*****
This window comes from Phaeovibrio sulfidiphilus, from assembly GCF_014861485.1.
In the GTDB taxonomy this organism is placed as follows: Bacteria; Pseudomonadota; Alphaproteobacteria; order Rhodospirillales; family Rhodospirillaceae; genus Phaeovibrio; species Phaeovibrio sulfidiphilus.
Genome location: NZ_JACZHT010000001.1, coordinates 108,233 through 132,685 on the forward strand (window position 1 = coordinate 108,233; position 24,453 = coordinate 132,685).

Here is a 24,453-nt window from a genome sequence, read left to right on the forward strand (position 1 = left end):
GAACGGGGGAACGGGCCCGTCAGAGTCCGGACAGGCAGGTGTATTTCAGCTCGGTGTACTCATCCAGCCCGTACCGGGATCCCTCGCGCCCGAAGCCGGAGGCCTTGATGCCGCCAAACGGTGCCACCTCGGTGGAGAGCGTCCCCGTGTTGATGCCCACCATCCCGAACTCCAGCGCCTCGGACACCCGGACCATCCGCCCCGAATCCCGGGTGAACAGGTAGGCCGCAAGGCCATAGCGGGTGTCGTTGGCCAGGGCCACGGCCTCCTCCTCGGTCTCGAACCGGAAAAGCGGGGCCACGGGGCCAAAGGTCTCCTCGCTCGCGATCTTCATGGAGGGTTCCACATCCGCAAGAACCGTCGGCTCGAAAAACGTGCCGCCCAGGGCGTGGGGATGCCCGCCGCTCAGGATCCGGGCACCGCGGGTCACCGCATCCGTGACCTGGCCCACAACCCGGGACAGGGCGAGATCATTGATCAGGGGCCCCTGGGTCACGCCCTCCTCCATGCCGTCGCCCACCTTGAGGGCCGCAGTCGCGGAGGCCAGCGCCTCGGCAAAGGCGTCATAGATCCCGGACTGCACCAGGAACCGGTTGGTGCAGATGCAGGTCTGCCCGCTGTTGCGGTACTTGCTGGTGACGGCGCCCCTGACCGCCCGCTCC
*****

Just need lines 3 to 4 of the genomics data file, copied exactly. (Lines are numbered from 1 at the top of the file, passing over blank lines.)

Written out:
Genome location: NZ_JACZHT010000001.1, coordinates 108,233 through 132,685 on the forward strand (window position 1 = coordinate 108,233; position 24,453 = coordinate 132,685).

Here is a 24,453-nt window from a genome sequence, read left to right on the forward strand (position 1 = left end):